FLUSHING — Interim Flushing City Councilman John Olson has criticized his fellow city council members for the way they handled the recent firing of former City Manager Brad Barrett.
During a special Flushing City Council meeting held on April 29, Olson said that Mayor Joseph Karlichek, Mayor Pro Tem Edward Sullivan and Councilwoman Brooke Good did not include him in the process leading up to Barrett’s dismissal. The city council terminated Barrett’s contract on April 20 by a 3-1 vote, with Olson being the dissenting vote.
Olson further said that Barrett’s termination was “obviously planned” and that there could have been a “likely violation of the Open Meetings Act” if other council members discussed Barrett’s dismissal prior to the April 20 city council meeting. He also said that “the intent of the city charter was violated” because Barrett was removed by a 3-1 vote and not by “four affirmative votes.”
Olson also did not participate in an executive closed session to discuss the terms of Barrett’s severance offer.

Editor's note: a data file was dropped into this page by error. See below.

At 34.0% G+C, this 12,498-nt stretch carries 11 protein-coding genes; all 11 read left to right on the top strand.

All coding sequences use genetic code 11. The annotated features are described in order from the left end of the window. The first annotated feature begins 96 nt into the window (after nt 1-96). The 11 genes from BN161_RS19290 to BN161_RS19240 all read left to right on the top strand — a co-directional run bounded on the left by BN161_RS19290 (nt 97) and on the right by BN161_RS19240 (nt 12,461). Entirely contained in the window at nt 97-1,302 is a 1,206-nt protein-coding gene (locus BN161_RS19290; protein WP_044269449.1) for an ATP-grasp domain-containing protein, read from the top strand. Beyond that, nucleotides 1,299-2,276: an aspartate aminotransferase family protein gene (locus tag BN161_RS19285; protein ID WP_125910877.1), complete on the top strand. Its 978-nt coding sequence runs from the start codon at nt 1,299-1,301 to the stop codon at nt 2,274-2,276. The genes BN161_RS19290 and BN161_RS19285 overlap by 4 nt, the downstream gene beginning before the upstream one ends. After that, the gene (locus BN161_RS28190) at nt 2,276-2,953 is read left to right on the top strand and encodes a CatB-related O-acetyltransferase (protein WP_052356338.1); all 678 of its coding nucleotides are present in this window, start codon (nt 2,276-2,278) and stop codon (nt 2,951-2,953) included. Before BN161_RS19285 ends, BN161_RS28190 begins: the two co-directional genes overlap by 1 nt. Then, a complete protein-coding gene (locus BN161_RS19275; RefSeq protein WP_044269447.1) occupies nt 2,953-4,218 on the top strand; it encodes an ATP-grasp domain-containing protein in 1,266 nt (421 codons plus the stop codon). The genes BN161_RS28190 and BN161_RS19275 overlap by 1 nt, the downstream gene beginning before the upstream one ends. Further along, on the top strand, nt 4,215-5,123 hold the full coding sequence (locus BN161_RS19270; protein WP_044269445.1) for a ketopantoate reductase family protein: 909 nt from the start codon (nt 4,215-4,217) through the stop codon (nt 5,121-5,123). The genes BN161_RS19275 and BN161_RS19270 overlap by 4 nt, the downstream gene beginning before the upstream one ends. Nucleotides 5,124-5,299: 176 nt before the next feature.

“Because I was not involved in the decision to let the city manager go, I didn’t want to be part of what was being discussed in his contract,” he said.
Mayor Karlichek issued this response to Olson’s comments:
“I respect Mr. Olson and his opinion,” Karlichek said. “However, (each) council member is expected to research, discover and listen to all facts to be informed. I’m confident had Mr. Olson not refused to participate in the closed session of city council, he may have discovered a difference of opinion.”
Olson, who is also the Flushing City Planning Commission Chairman, was appointed as an interim at-large member of the council in March. His appointment ensured that the council will be able to have a quorum of at least four members until the Aug. 4 election.
According to Section 3.10 of the Flushing City Charter, at least four members are needed to constitute a quorum of the Flushing City Council. Section 4.6-b does state that certain actions “shall require the affirmative vote of four members of the Council for the effectiveness thereof: (1) Vacating, discontinuing or abolishing any highway, street, lane, alley or other public place or part thereof; (2) Leasing, selling or disposing of any City owned real estate or interest therein; (3) Authorizing the condemnation of private property for public use; (4) Creating or abolishing any office; (5) Appropriating any money; (6) Imposing any tax or assessment; (7) Reconsidering or rescinding any vote of the Council.”
However, according to an analysis provided by Cooley Law School professor Gerald Fisher, the Flushing City Charter does not have a provision that creates a special voting requirement to remove the city manager. Instead, as stated by Fisher, “the general rule is that a city council meeting can be conducted with a quorum, and decisions can be made by majority vote of the quorum.”